China Boy Summary

Summary (Masterpieces of American Fiction)

China Boy is the story of Kai Ting, the American-born son of a refugee Shanghainese family. Ending an odyssey across both friendly and unfriendly terrain, the Ting family finally settles in San Francisco.

China Boy opens with Kai’s retelling of how his family—including his mother, father, and three elder sisters—fled the civil war in China, and how they came to be situated in San Francisco, specifically in the Panhandle, a tough, largely poor neighborhood. It is in this “concrete crucible” that Kai does his growing up.

The almost six-year-old Kai is his mother’s favorite child and only son, and she pins large hopes upon him. Kai’s sisters are all considerably older than he is, and he assumes the natural position of coddled youngest child. His world revolves around his mother, whose passion, charisma, and overabiding sense of family weave for young Kai a protective cocoon. In fact, until he starts school, Kai has little sense of the world outside the Tings’ home. He has even less sense of other children his age and what it will take to cross the boundary between the protection of family and the dangers of a world populated with hostile strangers.

Tragically for Kai, his mother dies. While he could previously rush home from the schoolyard and the streets of the Panhandle to the security of home, Kai is now robbed of the balance from that reality. To compound matters, his father marries Edna McGurk, who steps into her new role of stepmother with reluctance but nevertheless with draconian ideas about how to rear suddenly inherited children. From an almost idyllic existence of Chinese food, ancestral stories, the Shanghainese dialect—or “Songhai”—and the loving, doting presence of Mah-mee, Kai is propelled, within the space of months, into a subsistence that is circumscribed by a relentlessly cruel...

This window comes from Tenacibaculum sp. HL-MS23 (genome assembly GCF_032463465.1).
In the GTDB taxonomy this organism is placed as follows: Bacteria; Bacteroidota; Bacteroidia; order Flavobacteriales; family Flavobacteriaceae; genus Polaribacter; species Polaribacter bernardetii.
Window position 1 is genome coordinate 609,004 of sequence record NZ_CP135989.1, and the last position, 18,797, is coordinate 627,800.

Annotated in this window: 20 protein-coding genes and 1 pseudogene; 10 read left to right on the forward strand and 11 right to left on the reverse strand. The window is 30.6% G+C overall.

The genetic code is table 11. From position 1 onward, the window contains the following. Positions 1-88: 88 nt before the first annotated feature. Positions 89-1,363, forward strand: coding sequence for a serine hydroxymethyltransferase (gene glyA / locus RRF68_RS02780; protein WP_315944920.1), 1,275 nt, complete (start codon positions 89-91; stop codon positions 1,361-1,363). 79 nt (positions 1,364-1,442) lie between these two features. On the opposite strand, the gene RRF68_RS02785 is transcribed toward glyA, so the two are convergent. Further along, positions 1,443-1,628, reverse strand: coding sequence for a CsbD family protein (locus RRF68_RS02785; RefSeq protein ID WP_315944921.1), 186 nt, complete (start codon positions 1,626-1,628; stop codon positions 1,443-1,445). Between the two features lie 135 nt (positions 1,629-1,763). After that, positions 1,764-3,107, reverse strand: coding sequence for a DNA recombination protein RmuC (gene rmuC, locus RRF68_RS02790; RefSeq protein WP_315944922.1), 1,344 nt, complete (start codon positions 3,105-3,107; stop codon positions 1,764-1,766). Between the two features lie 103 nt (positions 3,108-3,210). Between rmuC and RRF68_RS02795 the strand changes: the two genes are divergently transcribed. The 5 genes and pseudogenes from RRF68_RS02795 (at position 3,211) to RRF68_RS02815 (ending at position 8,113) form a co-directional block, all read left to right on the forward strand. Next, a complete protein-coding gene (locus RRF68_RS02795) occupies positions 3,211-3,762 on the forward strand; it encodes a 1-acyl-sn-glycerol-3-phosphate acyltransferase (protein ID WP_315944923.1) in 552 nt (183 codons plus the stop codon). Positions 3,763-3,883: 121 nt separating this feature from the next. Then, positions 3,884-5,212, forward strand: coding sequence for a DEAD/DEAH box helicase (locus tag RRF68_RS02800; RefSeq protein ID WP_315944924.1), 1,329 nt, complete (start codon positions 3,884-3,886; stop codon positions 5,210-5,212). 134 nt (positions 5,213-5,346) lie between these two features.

(The entire section is 768 words.)

China Boy Bibliography (Masterpieces of American Fiction)

Kim, Elaine H. Asian American Literature: An Introduction to the Writings and Their Social Context. Philadelphia: Temple University Press, 1982. Kim’s work is a seminal one, the first scholarly, full-length study of Asian American literature. The approach is chronological, providing a much-needed context for the discussion. Includes an extensive bibliography referencing both Asian American literature and Anglo-American portrayals of Asians and Asian Americans.

Lee, Joann Faung Jean. Asian American Experiences in the United States: Oral Histories of First to Fourth Generation Americans from China, the Philippines, Japan, India, the Pacific Islands, Vietnam, and Cambodia. Jefferson, N.C.: McFarland, 1991. Lee amasses oral histories of Asian Americans across class, age, and geographical lines. The accounts are lively and frank and together underscore the diverse nature of being Asian American. See especially “Growing Up in Mississippi,” Sam Sue’s account of growing up as a second-generation Chinese American marginalized by both whites and blacks.

Simpson, Janice C., and Pico Iyer. “Fresh Voices Above the Noisy Din.” Time 137 (June 3, 1991): 66-67. Analyzes China Boy in the context of other works by contemporary Chinese American novelists, including Amy Tan, David Wong Louie, and Gish Jen.

...

(The entire section is 431 words.)